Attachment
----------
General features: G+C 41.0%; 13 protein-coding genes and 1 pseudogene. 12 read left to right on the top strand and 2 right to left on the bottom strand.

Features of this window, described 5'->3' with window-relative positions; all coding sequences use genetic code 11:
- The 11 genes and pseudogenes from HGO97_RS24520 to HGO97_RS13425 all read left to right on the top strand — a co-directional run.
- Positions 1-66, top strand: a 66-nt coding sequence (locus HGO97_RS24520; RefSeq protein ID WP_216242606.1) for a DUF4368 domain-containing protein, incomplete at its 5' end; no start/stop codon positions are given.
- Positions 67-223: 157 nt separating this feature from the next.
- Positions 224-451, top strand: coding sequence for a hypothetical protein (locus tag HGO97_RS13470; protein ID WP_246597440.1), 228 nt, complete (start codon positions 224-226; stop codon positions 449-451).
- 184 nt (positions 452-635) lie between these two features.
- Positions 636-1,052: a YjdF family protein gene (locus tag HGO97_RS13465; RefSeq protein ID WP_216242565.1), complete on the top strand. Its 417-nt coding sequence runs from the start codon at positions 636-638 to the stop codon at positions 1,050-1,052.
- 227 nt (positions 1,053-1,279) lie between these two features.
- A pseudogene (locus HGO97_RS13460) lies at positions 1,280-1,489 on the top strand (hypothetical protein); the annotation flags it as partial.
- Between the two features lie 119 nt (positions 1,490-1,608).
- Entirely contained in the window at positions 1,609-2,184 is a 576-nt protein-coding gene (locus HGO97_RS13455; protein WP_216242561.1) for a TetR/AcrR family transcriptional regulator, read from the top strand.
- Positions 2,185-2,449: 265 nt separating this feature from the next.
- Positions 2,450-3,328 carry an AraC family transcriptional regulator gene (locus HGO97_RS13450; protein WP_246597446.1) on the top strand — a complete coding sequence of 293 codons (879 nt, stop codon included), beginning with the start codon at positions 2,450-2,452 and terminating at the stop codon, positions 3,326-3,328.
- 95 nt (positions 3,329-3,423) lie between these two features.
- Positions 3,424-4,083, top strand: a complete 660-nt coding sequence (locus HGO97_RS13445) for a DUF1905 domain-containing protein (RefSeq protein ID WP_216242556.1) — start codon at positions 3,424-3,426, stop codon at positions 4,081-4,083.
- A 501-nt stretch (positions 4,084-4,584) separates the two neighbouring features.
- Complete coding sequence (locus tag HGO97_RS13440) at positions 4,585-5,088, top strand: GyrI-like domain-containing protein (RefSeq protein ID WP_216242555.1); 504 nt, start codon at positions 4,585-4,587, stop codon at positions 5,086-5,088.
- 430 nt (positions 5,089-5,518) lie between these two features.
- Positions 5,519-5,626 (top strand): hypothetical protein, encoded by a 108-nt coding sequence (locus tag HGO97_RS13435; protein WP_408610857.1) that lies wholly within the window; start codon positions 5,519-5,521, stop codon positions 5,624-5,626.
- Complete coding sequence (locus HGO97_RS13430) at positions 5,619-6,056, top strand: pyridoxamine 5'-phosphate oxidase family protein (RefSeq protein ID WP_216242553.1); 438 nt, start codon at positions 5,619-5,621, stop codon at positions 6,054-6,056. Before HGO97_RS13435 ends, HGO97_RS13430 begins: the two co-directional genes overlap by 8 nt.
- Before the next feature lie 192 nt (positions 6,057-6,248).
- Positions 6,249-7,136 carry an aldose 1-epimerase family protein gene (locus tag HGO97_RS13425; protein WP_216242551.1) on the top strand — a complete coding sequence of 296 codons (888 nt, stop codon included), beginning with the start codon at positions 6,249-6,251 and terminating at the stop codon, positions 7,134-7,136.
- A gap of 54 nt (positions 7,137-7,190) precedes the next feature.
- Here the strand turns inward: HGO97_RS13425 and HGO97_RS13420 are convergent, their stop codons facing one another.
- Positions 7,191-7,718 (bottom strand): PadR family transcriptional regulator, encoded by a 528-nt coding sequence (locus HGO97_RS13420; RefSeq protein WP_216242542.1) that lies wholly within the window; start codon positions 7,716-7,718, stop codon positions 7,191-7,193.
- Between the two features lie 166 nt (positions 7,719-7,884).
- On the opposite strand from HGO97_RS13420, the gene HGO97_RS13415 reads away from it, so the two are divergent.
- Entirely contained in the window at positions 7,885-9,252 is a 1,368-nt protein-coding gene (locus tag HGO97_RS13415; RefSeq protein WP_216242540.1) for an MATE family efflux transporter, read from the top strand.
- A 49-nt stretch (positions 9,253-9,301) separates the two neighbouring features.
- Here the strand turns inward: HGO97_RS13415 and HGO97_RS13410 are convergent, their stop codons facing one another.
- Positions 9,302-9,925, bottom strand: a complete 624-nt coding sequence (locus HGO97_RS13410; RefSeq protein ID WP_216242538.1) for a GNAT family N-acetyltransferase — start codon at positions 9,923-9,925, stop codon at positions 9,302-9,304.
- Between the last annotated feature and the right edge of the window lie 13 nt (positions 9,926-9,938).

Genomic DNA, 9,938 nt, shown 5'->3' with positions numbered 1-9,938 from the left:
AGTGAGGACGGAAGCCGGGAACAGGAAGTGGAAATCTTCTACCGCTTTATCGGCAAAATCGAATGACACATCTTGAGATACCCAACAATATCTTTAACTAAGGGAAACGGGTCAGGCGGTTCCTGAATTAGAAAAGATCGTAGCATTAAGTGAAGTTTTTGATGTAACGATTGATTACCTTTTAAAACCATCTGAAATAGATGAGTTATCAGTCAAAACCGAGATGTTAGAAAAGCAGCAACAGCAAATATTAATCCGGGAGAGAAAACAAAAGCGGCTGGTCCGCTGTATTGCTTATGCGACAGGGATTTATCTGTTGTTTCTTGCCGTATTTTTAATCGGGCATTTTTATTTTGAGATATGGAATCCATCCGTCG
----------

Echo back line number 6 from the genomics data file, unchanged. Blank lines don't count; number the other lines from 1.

- Positions 224-451, top strand: coding sequence for a hypothetical protein (locus tag HGO97_RS13470; protein ID WP_246597440.1), 228 nt, complete (start codon positions 224-226; stop codon positions 449-451).